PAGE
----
By Jerry Briggs
For The JB Replay
Acknowledging a “bad taste” left over from a disappointing 10-win season, seventh-year UTSA basketball coach Steve Henson has expressed guarded optimism about his latest work-in-progress, a squad buoyed by senior center Jacob Germany, an infusion of backcourt talent and a feeling that the group is pulling together as one.
Henson didn’t mention the word redemption. But he said he hasn’t been as hungry or as excited to win since he took the UTSA job in 2016. “You have to turn the page, just move on (and) get that bad taste out of your mouth,” the coach said in an interview at his office on Tuesday.
Derailed by adversity, including injuries, Covid-19 disruptions, a senior starter lost to academics and issues related to key scorers who couldn’t stay on the same page with the coaches, Henson’s sixth team at UTSA finished 10-22 overall and 3-15 in Conference USA.
It was a humbling experience for the coach, who had guided the Roadrunners to winning seasons in three of the previous four years, including a 20-win season in 2017-18.
“Going back and watching some of those games (from last year, on tape), it doesn’t get any better three, four, five months later,” he said. “It was frustrating to see us play that way. So, there’s that motivating factor.”
The other primary motivation is a new collection of players that Henson really likes.
“Eight or nine weeks (in the summer) with these guys, with one week off in the middle, they’re just so enjoyable to be around,” the coach said. “They come to the office. They enjoy each other. They have a good time.
“They work. They invest. They put the time in. The energy level is terrific with this group.”
The Roadrunners reeled in five new players last spring, and two of them could take on starters’ roles and significant playing time when the season tips off in November.
Junior guards Japhet Medor and John Buggs III have shown promise. Medor, a 5-foot-11 Floridian with quickness and an ability to create in the paint, will compete at point guard. Buggs is a Louisiana native who can do a little of everything as a shooting guard.
“Our juco guards are extremely mature,” Henson said. “They just absolutely understand how to be great teammates and leaders … We’re counting on those two to have a big impact on us in terms of minutes and roles but also in intangible things, as well.”
Another guard, 6-5 freshman DJ Richards, is from Cypress Creek High School in the Houston area. He prepped at Montverde Academy in Florida last season.
Hoping to earn playing time in the post is freshman Massal Diouf (6-9, 235) from Gouda, The Netherlands. He’s played with U-16 and U-18 Dutch national teams and attended Western Canada Prep Academy.
Seven-foot Carlton Linguard Jr., who played at Stevens High School in San Antonio, isn’t academically eligible yet. Linguard (7-0, 220) isn’t expected to play for at least the first semester. At the outset of his college career, he had one solid season at Temple Junior College and spent past two in a lesser role at Kansas State in the Big 12.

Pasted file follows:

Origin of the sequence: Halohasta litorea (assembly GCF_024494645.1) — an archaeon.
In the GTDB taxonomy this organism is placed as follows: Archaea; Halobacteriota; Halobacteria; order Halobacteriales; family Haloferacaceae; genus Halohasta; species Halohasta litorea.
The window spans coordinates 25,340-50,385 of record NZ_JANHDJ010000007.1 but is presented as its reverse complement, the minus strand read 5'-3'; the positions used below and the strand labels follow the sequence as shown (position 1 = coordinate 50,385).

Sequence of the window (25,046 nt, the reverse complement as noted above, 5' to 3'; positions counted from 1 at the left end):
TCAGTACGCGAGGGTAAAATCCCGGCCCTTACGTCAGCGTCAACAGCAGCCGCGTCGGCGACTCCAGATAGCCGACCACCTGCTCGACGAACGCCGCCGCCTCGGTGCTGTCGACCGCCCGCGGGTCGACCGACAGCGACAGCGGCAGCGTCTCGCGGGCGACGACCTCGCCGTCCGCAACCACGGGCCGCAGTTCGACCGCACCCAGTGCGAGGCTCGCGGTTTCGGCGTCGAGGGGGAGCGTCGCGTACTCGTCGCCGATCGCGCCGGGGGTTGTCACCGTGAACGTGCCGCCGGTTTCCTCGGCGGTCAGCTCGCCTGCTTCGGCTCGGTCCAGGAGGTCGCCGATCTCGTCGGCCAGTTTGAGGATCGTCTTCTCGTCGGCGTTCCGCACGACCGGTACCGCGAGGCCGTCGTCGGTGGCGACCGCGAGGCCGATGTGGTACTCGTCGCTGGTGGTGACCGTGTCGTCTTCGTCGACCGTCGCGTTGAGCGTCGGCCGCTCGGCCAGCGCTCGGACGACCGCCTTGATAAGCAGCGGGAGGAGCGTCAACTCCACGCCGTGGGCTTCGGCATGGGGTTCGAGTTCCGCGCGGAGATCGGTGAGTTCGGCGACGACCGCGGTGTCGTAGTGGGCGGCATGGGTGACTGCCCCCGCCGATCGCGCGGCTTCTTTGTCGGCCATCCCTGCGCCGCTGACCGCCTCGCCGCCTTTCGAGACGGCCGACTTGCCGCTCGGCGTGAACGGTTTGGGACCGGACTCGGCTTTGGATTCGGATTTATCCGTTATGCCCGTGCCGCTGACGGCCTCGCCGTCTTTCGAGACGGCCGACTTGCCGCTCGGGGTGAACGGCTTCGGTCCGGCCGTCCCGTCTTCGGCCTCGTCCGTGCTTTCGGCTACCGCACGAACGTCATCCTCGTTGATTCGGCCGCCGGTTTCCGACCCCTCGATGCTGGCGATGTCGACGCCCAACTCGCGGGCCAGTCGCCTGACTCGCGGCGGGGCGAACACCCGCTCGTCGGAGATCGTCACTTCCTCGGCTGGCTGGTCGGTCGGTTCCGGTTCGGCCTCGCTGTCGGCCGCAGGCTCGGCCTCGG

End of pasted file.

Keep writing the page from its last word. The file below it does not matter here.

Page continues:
Big man returns
Germany averaged 15.2 points and 7.3 rebounds last year as a junior. Even though the Roadrunners struggled, the 6-foot-11 Oklahoman emerged as one of the best offensive post players in the C-USA. Germany displayed an expanded array of skills, throwing hook shots from 10 and 12 feet while improving his scoring average by five points from his sophomore year.
Earning a scholarship
Coming off a surprisingly strong second season in the program, three-point shooting specialist Isaiah Addo-Ankrah was awarded a scholarship this summer. The 6-foot-6 Houston native broke out in January of last season by hitting three 3-pointers off the bench at UTEP and five at Rice. He is classified as a sophomore.
Multi-skilled Aleu Aleu has been cleared for contact work when the team begins its initial phase of fall-semester practice on Monday, Henson said. Limited by leg injuries and missing time due to Covid-19, the 6-foot-8 wing played only 10 games for the Roadrunners last season.
Players capable of handling point guard duties this year might include the likes of Japhet, senior Erik Czumbel and sophomore Christian Tucker. At the two-guard, look for Buggs, Czumbel and Richards. Wing forwards would include Addo-Ankrah, Aleu, Lamin Sabally and Azavier Johnson. A power forward group might be comprised of Lachlan Bofinger, Josh Farmer, Aleu and Addo-Ankrah. At center? Germany, Farmer, Diouf and Linguard.
UTSA will host the Schreiner Mountaineers on Nov. 2 in an exhibition, according to the schedule announced on Tuesday.
The regular season will commence on Nov. 7 at home against Trinity. On Nov. 11, the Roadrunners will play on the road against the Texas A&M-Corpus Christi Islanders, who in the postseason last spring swept to the Southland Conference title en route to the NCAA tournament.
UTSA returns home to play the St. Mary’s Rattlers on Nov. 14. A homestand continues with a visit from Sun Belt regular-season champion Texas State on Nov. 17, and from Prairie View A&M on Nov. 22.
In the 210 San Antonio Shootout, UTSA hosts Grambling State on Nov. 25, Dartmouth on Nov. 27 and Incarnate Word on Nov. 28.
Hitting the road, the Roadrunners play at the University of New Mexico on Dec. 10 and at Utah on Dec. 13. The Utah game will be the only one in the regular season against a power conference program. In a final tune up before conference, UTSA hosts Bethune Cookman on Dec. 18. C-USA play starts early, on Dec. 22, with a visit from the North Texas Mean Green.